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Metro Considers Tysons Options

This is a photo illustration of the guideway on Route 7 at Spring Hill Road, 27 feet above street level.
This is a photo illustration of the guideway on Route 7 at Spring Hill Road, 27 feet above street level. (Dulles Corridor Metro)

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By Lisa Rein
Washington Post Staff Writer
Thursday, January 19, 2006

The engineer overseeing construction of a new subway line in Barcelona is visiting Fairfax County this week to offer advice on whether a planned Metrorail extension through Tysons Corner should be changed dramatically from an aboveground line to a tunnel.

The tunnel idea has been kicked around for several years as Metro, state and local officials mapped the path of a Metrorail extension from Falls Church through Tysons Corner to Dulles International Airport. But the idea was rejected as too costly. Under the current plan, less than a half-mile of the four-mile route through Tysons would be underground, with the rest at street level or elevated above the tangle of highways in the area.

Then last fall, Metro officials reconsidered tunneling as they learned more about a technique becoming popular with European transit systems. It's an engineering marvel that can bore through twice as much soil as traditional machines, drilling a hole almost 40 feet wide, instead of the 20 feet achieved during construction of subway tunnels such as Metro's. By excavating the two tunnels needed for the rail line at once, the new system could be more efficient, transit officials said.

It's not known whether the system would save enough time and money to make the first phase of the project, estimated to cost $1.8 billion, less expensive. There are also questions about whether a tunnel would affect a few neighborhoods in McLean.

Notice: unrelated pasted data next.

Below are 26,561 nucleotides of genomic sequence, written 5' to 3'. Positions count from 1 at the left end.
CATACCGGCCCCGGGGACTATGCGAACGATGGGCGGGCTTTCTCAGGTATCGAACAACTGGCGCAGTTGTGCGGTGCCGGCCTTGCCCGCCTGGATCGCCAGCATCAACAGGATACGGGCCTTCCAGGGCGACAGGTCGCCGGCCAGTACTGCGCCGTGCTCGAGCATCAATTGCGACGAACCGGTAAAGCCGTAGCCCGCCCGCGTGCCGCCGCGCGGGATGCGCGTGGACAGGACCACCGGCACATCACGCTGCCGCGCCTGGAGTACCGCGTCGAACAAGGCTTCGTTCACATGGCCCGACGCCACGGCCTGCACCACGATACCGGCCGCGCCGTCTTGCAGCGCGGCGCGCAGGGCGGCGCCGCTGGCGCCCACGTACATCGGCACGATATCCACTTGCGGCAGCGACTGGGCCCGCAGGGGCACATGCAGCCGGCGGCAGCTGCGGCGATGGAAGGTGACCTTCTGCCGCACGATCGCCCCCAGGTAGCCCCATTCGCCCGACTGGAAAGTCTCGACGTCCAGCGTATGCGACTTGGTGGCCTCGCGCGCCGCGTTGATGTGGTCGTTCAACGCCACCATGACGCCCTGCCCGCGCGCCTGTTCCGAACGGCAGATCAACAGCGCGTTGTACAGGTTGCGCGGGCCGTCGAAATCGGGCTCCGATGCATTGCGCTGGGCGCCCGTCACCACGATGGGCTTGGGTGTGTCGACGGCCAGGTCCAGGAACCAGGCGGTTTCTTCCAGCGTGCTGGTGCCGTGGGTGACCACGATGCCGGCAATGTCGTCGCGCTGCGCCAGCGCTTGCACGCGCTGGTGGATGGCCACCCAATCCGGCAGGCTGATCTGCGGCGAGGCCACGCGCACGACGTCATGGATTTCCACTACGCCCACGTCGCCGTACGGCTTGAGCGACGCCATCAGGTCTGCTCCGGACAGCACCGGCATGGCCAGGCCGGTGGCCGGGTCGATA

"It's never too late to analyze a good idea if it's a good idea," said Roger Picard, project executive director for Dulles Transit Partners, a consortium of companies that would design and build the 23-mile rail line. Construction on the first phase, between Falls Church and Wiehle Avenue in Reston, is scheduled to begin in December.

Picard, who managed the $8.2 billion high-speed rail line between London and the English Channel tunnel, said he is skeptical that tunneling would be cheaper even with the more efficient machine because deep excavation is expensive. That's mostly because engineers cannot know all the conditions underground, such as the amount of rock, until they dig. Unforeseen difficulties can increase labor costs and cause delays. Also, tunnels require expensive ventilation that aboveground tracks do not.

Yet sending trains underground would have many advantages, among them less disruption to life in Tysons Corner during years of aboveground construction, less need to purchase land for tracks and stations and no utility lines to move. And an underground train line would avoid the visual impact of elevated lines, which some fear would be an eyesore in Tysons.

"There are some real advantages," Fairfax County Board of Supervisors Chairman Gerald E. Connolly (D) said. "Construction can be 24/7. It's weather impervious. Aesthetically it has some advantages."

Metro first approached project officials about tunneling last summer as Virginia was looking for ways to cut the cost of the rail line. Virginia Transportation Secretary Pierce R. Homer asked state project officials to review the potential costs of the new approach.

In recent interviews, officials said they expect to have some estimates by February. The engineer with Dragados, the Spanish firm that has completed about half of a 22-mile subway addition in Barcelona, arrived in Northern Virginia last week and is continuing meetings with the project team this week.

The 4.3-mile tunnel would start at Magarity Road on the road that connects Interstate 66 with the Dulles Toll Road, just west of the West Falls Church station. It would plunge west under Routes 123 and 7, and end near Wolf Trap. That's roughly the same path of the planned line, except that the four-mile tunnel could also dip below some residential streets in the Hunting Ridge and Magarity Mews neighborhoods near McLean.

"They should bring the neighborhoods into the dialogue from the get-go," said Adrienne Whyte, a McLean area civic activist who monitors development in that area. "If this is in the consideration stage, why isn't it being discussed with the affected neighborhoods?"


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